The Chinese government's top diplomat Wang Yi said on Wednesday US pressure on Chinese firms such as tech giant Huawei Technologies Co Ltd is economic bullying and a move to try to prevent the country's development process.
"The use of US power to suppress China's private enterprises, such as Huawei, is typical economic bullying," Wang said in a statement on the website of China's foreign ministry.
Wang, who is the Chinese government's top diplomat and state councillor, also said in another statement that China's door would always be open to the US for trade negotiations, but would not accept any unequal agreements.
The world's two largest economies have escalated tariff increases on each other's imports after talks broke down to resolve their dispute, and the acrimony has intensified since Washington last week blacklisted Chinese telecom equipment and handsets company Huawei.
A report from London adds: Huawei said it was confident it could resolve the situation that has seen its chip design partner ARM suspend collaboration after the United States said it could block the Chinese company's access to US technology.
"We value our close relationships with our partners, but recognise the pressure some of them are under, as a result of politically motivated decisions," a Huawei spokesman said.
"We are confident this regrettable situation can be resolved and our priority remains to continue to deliver world-class technology and products to our customers around the world."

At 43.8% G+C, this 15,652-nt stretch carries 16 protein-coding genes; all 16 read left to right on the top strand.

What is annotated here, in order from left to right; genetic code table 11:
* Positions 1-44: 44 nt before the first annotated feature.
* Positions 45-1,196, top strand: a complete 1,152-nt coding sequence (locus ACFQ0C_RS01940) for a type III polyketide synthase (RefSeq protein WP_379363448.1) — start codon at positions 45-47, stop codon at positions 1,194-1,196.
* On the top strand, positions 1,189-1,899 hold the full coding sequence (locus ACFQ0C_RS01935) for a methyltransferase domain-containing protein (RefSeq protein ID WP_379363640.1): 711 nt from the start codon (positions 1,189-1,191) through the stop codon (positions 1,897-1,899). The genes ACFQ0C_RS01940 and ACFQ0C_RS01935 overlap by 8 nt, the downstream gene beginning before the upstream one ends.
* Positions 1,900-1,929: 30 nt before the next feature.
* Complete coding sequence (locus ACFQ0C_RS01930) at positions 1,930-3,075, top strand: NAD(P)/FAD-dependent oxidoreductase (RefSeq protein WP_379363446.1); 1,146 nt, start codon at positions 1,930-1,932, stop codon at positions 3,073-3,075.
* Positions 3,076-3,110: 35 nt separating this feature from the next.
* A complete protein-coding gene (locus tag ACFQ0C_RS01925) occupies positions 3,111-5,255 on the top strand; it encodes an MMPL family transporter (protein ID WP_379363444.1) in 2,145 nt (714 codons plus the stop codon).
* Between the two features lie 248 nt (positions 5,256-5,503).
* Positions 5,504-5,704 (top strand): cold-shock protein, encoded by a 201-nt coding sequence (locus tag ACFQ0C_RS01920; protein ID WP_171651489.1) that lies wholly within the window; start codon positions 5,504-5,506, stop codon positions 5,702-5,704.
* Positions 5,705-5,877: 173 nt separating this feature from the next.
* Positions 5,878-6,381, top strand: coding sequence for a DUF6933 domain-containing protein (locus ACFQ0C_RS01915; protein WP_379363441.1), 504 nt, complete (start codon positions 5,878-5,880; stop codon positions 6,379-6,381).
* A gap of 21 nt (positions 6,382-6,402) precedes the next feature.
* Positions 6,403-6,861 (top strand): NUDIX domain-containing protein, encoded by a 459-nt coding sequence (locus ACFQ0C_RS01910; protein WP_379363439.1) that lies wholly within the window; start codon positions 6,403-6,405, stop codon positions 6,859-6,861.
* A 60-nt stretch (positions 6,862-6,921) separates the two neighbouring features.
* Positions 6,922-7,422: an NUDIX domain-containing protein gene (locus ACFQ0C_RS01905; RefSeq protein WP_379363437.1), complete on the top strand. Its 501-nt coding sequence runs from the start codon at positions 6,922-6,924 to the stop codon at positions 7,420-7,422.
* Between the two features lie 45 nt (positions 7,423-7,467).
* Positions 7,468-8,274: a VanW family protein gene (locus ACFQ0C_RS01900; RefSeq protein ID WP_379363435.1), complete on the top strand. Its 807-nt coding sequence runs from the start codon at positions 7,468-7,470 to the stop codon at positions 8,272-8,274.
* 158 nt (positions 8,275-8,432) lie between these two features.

Huawei, in common with Apple and chipmakers such as Qualcomm, uses British chip designer ARM blueprints to design the processors that power its smartphones. It also licenses graphics technology from the Cambridge-based company.
"ARM is complying with all of the latest regulations set forth by the US government," an ARM spokesman said in a statement. "No further comment at this time."
The United States blocked Huawei from buying US goods last week, jeopardising ties with Google, which provides the Android operating system and services like Gmail and Google Maps, as well as hardware partners such as ARM.
It temporarily eased restrictions on Huawei on Tuesday, granting it a licence to buy US goods until August 19, meaning that updates of Google apps can continue until then.
The BBC reported earlier on Wednesday that ARM, which is owned by Japan's Softbank, had instructed employees to halt "all active contracts, support entitlements, and any pending engagements" with Huawei after the United States added Huawei to a list of companies with which US firms could not do business.
ARM said in an internal company memo that its designs contained technology of US origin, the BBC reported.
Huawei's international partners are moving to distance themselves from the Chinese company until there is clarity over its relationship with US technology partners that provide the apps and services that are crucial for consumers.
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